March 26, 2017
Joy Fanguy was so afraid of overdosing on pain pills that she kept a running log of how many she’d taken on her nightstand. Some nights, she scrawled a note in the event she didn’t wake to let her loved ones know her death was not a suicide.
“I was always afraid I would take too much so I wrote it all down,” Fanguy said.
Fanguy got her first taste of prescription painkillers around age 14, when she was given Percocet for migraines. She was addicted by the time she could legally drink, and it would be almost eight years before she recognized she needed help.
Now 31, she’s left the log behind and is moving into adulthood. She is sober, having escaped the grip of a drug that killed more than 1,400 Tennesseans in 2015 as the state — and much of the nation — struggles to counter an opioid-abuse epidemic.
“I’m not the status quo: I didn’t get married. I didn’t have kids. I didn’t get my s–t together until I was 30,” Fanguy said. “I didn’t ‘keep up with the Joneses.’ I lost a decade. My 20s were there — they happened — but I didn’t accomplish anything.”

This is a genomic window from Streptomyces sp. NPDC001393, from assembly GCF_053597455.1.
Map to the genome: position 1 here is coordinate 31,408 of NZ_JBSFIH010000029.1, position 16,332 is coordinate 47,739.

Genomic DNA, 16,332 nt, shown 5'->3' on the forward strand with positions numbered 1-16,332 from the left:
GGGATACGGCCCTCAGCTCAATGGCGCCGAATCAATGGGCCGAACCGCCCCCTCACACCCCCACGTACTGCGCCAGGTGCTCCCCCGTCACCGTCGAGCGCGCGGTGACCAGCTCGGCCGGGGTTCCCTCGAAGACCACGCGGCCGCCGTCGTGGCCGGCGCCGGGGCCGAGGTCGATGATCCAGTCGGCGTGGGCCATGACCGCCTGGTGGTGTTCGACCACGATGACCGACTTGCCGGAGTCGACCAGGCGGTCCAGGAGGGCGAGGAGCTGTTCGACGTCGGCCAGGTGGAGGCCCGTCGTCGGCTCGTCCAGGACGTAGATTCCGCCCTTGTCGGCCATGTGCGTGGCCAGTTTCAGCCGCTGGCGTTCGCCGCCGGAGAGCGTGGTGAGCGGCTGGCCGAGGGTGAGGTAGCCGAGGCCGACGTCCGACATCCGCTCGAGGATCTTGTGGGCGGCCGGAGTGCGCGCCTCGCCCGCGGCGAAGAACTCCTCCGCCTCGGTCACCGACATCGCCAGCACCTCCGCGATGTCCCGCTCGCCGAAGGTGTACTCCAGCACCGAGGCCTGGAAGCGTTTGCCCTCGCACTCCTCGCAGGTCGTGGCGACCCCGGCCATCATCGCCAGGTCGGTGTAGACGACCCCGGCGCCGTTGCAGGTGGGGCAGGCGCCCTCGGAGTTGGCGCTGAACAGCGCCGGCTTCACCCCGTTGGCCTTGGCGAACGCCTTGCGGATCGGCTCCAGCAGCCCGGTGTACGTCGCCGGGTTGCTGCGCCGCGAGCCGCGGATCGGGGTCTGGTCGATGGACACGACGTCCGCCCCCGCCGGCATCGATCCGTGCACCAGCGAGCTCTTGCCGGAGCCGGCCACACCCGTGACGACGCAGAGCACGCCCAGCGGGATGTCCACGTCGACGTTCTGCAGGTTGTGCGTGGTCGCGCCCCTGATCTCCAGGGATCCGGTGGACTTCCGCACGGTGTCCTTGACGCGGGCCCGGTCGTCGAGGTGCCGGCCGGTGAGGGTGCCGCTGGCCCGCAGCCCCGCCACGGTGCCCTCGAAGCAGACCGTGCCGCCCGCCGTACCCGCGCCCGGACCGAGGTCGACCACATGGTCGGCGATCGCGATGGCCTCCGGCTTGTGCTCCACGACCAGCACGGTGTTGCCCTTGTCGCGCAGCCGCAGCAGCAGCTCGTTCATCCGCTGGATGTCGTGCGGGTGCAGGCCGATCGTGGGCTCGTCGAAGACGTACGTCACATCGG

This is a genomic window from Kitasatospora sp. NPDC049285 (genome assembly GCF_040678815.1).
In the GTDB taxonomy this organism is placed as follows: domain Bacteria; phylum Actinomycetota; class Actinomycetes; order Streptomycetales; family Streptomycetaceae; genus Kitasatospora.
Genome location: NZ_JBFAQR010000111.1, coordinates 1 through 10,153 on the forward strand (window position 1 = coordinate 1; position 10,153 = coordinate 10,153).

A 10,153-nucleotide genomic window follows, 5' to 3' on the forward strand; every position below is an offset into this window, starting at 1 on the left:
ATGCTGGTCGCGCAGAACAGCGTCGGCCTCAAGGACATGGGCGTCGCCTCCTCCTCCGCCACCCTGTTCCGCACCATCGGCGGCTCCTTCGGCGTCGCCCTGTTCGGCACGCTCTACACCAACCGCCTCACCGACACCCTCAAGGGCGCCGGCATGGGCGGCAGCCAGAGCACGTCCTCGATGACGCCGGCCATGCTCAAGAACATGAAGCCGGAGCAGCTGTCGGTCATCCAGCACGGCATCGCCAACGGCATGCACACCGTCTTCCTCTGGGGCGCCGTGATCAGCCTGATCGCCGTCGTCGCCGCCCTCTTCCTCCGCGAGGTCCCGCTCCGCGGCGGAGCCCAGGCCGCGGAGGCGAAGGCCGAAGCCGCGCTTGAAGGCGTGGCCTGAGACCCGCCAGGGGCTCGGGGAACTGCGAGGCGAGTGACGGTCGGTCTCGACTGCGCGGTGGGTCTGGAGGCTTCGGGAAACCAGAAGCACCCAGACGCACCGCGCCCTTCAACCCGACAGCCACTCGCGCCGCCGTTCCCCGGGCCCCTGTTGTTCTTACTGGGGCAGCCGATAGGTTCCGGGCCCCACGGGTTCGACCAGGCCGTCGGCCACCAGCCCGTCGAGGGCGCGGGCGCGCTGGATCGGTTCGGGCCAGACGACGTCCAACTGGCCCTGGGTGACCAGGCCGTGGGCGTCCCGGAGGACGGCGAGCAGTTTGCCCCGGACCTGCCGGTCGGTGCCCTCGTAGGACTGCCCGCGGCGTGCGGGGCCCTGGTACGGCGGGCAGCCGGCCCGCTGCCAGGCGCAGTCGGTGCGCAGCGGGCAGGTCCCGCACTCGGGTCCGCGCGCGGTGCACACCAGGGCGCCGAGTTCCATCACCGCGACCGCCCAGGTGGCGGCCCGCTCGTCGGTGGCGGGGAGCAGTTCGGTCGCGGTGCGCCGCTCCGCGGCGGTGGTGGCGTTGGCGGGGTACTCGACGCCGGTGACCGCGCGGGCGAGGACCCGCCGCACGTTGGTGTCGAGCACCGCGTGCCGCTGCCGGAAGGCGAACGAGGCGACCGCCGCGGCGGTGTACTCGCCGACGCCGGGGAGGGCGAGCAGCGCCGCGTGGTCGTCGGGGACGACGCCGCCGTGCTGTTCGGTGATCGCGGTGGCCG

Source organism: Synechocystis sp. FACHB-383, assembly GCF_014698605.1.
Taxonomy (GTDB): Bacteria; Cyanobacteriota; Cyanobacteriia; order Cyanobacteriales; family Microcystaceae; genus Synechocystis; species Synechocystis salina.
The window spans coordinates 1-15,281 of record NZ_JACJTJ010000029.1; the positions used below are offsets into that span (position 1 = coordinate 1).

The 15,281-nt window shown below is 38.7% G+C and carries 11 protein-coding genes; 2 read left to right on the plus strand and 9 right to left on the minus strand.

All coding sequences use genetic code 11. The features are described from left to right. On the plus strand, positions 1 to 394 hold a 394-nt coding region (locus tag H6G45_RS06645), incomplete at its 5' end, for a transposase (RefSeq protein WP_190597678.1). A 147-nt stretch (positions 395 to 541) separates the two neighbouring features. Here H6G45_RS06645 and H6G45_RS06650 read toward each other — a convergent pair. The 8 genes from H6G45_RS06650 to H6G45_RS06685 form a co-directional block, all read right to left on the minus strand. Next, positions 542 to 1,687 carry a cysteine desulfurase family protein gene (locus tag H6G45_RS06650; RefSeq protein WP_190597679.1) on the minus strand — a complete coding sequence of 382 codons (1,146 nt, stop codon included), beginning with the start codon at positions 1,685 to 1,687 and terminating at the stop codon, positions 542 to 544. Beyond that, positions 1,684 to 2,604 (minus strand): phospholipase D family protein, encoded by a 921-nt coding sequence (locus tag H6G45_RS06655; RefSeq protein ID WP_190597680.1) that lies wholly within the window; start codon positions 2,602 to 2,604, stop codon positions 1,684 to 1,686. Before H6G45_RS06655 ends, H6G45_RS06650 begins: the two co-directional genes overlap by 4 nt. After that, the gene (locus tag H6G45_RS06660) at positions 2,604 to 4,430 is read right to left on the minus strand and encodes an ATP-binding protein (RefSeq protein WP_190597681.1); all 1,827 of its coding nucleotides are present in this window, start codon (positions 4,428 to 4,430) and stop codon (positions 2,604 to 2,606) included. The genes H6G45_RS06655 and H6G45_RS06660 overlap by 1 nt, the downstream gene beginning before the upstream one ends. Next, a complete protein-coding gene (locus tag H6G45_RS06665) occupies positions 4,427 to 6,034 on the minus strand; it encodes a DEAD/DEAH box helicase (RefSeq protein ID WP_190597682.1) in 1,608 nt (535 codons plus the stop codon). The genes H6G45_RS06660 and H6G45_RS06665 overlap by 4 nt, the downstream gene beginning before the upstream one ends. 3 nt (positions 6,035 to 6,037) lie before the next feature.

For some, the introduction to pain pills — Tramadol, hydrocodone, oxycodone, among others — happens during formative high school years: through an oral surgery prescription or a well-meaning parent hoping to relieve some pain. It can happen in a high school locker room before a football game, to dull the pain. Or before a party, to loosen up.
Addiction specialists are increasingly worried about the high school gateway to opioid abuse as they find themselves treating more addicts in their 20s who got started earlier in life. It can begin innocently enough: Just 2 percent of youths between the ages of 12 and 17 misused a psychotherapeutic drug (a pain reliever, stimulant, tranquilizer and sedatives) in 2015, according to the National Survey on Drug Use and Health. But that number rises dramatically to 5.1 percent for the group between 18 and 25. Several people in various stages of recovery interviewed for this story started using painkillers before they received a diploma — setting the stage for a downward spiral in the years that followed.
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Holly Fletcher covers health care for the Tennessean’s business desk, working to explain how the changing health care landscape will impact the people who need health care (everyone) and the businesses that provide care.